The Control Share Acquisition Act does not apply (a) to shares acquired in a merger, consolidation or share exchange if the corporation is a party to the transaction or (b) to acquisitions approved or exempted by the charter or bylaws of the corporation. Our bylaws contain a provision exempting from the Control Share Acquisition Act any and all acquisitions by any person of our shares of stock. There can be no assurance that such provision will not be amended or eliminated at any time in the future. However, we will amend our bylaws to be subject to the Control Share Acquisition Act only if our Board determines that it would be in our best interests and if the Securities and Exchange Commission (“SEC”) staff does not object to our determination that our being subject to the Control Share Acquisition Act does not conflict with the 1940 Act.
Under Maryland law, “business combinations” between a corporation and an interested stockholder or an affiliate of an interested stockholder are prohibited for five years after the most recent date on which the interested stockholder becomes an interested stockholder (the “Business Combination Act”). These business combinations include a merger, consolidation, share exchange or, in circumstances specified in the statute, an asset transfer or issuance or reclassification of equity securities. An interested stockholder is defined as:
any person who beneficially owns 10% or more of the voting power of the corporation’s outstanding voting stock; or
an affiliate or associate of the corporation who, at any time within the two-year period prior to the date in question, was the beneficial owner of 10% or more of the voting power of the then outstanding voting stock of the corporation.
A person is not an interested stockholder under this statute if the board of directors approved in advance the transaction by which the stockholder otherwise would have become an interested stockholder. However, in approving a transaction, the board of directors may provide that its approval is subject to compliance, at or after the time of approval, with any terms and conditions determined by the board.
After the five-year prohibition, any business combination between the corporation and an interested stockholder generally must be recommended by the board of directors of the corporation and approved by the affirmative vote of at least:
|•||80% of the votes entitled to be cast by holders of outstanding shares of voting stock of the corporation; and|
two-thirds of the votes entitled to be cast by holders of voting stock of the corporation other than shares held by the interested stockholder with whom or with whose affiliate the business combination is to be effected or held by an affiliate or associate of the interested stockholder.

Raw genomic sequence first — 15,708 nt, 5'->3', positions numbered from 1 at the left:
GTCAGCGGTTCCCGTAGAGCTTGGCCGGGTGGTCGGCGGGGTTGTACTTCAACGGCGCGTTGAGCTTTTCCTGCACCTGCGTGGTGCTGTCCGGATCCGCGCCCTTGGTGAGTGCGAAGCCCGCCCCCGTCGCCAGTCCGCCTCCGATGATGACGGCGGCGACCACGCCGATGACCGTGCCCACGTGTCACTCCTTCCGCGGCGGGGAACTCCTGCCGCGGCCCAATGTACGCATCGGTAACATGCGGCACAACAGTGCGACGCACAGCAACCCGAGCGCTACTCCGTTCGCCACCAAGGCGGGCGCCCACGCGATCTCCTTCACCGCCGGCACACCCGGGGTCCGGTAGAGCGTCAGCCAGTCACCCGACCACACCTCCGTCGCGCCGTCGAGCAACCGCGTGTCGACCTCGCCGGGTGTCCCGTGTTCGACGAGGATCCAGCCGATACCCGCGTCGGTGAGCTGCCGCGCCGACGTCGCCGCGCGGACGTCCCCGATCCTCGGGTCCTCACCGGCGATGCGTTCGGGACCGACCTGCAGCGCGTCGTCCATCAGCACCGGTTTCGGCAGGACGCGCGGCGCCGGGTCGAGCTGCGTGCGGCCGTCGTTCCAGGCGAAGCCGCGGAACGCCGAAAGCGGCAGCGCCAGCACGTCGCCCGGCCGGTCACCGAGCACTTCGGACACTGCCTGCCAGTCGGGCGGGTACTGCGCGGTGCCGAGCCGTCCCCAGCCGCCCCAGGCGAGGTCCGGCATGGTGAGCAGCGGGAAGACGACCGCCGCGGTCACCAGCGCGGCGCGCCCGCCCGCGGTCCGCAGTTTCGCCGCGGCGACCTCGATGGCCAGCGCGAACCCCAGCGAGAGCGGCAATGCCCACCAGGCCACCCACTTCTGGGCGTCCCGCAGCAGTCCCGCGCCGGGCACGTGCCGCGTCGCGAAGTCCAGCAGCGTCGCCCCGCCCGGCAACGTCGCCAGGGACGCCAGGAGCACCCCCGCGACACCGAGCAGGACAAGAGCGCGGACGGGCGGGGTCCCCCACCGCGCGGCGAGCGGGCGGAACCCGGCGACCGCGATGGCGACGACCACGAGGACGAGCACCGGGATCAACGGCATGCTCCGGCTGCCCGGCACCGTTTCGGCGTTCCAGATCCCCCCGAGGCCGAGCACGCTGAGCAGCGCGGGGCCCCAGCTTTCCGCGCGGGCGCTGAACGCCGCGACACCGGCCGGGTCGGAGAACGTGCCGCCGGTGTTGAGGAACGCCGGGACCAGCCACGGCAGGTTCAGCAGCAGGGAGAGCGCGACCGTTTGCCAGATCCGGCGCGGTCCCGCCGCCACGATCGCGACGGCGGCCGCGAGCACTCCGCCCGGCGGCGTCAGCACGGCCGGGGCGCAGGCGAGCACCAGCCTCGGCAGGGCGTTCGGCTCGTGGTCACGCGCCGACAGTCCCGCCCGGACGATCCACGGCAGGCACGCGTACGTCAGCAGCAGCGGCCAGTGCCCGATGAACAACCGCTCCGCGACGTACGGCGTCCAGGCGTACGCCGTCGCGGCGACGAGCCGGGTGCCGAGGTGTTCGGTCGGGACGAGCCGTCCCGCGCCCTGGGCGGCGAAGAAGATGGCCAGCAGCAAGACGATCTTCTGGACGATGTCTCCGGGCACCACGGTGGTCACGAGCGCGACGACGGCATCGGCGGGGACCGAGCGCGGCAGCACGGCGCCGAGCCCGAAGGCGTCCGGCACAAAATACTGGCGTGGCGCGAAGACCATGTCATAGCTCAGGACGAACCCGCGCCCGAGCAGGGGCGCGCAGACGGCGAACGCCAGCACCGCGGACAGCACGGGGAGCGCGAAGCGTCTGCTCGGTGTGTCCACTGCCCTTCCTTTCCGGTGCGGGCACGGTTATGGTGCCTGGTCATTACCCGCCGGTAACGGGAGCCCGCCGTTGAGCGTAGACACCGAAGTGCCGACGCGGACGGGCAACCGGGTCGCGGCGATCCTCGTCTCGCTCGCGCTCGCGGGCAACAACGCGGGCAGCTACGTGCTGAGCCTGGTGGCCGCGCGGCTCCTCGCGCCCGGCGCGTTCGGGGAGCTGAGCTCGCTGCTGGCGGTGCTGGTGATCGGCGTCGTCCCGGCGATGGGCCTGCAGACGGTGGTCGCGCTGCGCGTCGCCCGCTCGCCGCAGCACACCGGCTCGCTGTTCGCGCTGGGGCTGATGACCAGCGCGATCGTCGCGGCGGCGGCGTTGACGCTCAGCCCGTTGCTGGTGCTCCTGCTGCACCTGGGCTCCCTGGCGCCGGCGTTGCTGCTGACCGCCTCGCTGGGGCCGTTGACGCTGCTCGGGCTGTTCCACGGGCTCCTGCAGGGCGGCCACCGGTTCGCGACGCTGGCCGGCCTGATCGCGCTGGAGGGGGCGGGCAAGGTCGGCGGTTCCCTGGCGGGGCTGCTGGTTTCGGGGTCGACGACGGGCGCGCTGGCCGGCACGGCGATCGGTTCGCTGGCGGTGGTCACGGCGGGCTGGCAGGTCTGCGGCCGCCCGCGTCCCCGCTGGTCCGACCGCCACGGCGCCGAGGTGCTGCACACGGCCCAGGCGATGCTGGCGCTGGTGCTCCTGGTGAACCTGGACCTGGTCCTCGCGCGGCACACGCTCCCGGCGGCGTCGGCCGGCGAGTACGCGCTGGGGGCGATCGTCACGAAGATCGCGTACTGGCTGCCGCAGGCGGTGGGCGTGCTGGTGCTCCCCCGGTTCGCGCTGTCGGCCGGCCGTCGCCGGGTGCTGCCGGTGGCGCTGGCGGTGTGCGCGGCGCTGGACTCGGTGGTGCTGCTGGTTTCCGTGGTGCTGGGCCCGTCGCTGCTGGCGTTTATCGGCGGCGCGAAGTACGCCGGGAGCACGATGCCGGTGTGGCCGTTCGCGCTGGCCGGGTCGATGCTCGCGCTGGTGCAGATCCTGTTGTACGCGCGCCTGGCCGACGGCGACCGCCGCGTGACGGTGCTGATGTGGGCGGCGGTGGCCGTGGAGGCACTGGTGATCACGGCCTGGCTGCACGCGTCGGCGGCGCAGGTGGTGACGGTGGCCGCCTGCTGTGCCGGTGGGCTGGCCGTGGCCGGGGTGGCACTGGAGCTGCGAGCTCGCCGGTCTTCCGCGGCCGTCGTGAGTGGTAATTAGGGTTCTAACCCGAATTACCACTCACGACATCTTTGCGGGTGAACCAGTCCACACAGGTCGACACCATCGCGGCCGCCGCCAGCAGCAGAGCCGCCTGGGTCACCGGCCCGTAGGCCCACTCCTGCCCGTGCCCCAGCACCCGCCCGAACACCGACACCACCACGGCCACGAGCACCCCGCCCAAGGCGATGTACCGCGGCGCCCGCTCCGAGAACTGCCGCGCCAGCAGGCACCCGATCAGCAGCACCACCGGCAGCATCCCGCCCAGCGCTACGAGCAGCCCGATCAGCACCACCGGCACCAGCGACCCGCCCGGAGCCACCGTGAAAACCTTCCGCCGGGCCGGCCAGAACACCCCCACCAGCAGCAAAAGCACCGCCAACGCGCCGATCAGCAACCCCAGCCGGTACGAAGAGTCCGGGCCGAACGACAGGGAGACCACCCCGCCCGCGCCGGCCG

These super-majority vote requirements do not apply if the corporation’s common stockholders receive a minimum price, as defined under Maryland law, for their shares in the form of cash or other consideration in the same form as previously paid by the interested stockholder for its shares.
The statute permits various exemptions from its provisions, including business combinations that are exempted by the board of directors before the time that the interested stockholder becomes an interested stockholder. Our Board has adopted a resolution that any business combination between us and any other person is exempted from the provisions of the Business Combination Act, provided that the business combination is first approved by the Board, including a majority of the directors who are not interested persons as defined in the 1940 Act. This resolution may be altered or repealed in whole or in part at any time. However, our Board will adopt resolutions so as to make us subject to the provisions of the Business Combination Act only if our Board determines that it would be in our best interests and if the SEC staff does not object to our determination that our being subject to the Business Combination Act does not conflict with the 1940 Act. If this resolution is repealed, or the Board does not otherwise approve a business combination, the statute may discourage others from trying to acquire control of us and increase the difficulty of consummating any offer.
Conflict with the 1940 Act
Our bylaws provide that, if and to the extent that any provision of the Maryland General Corporation Law, including the Control Share Acquisition Act (if we amend our bylaws to be subject to such Act) and the Business Combination Act, or any provision of our charter or bylaws conflicts with any provision of the 1940 Act, the applicable provision of the 1940 Act will control.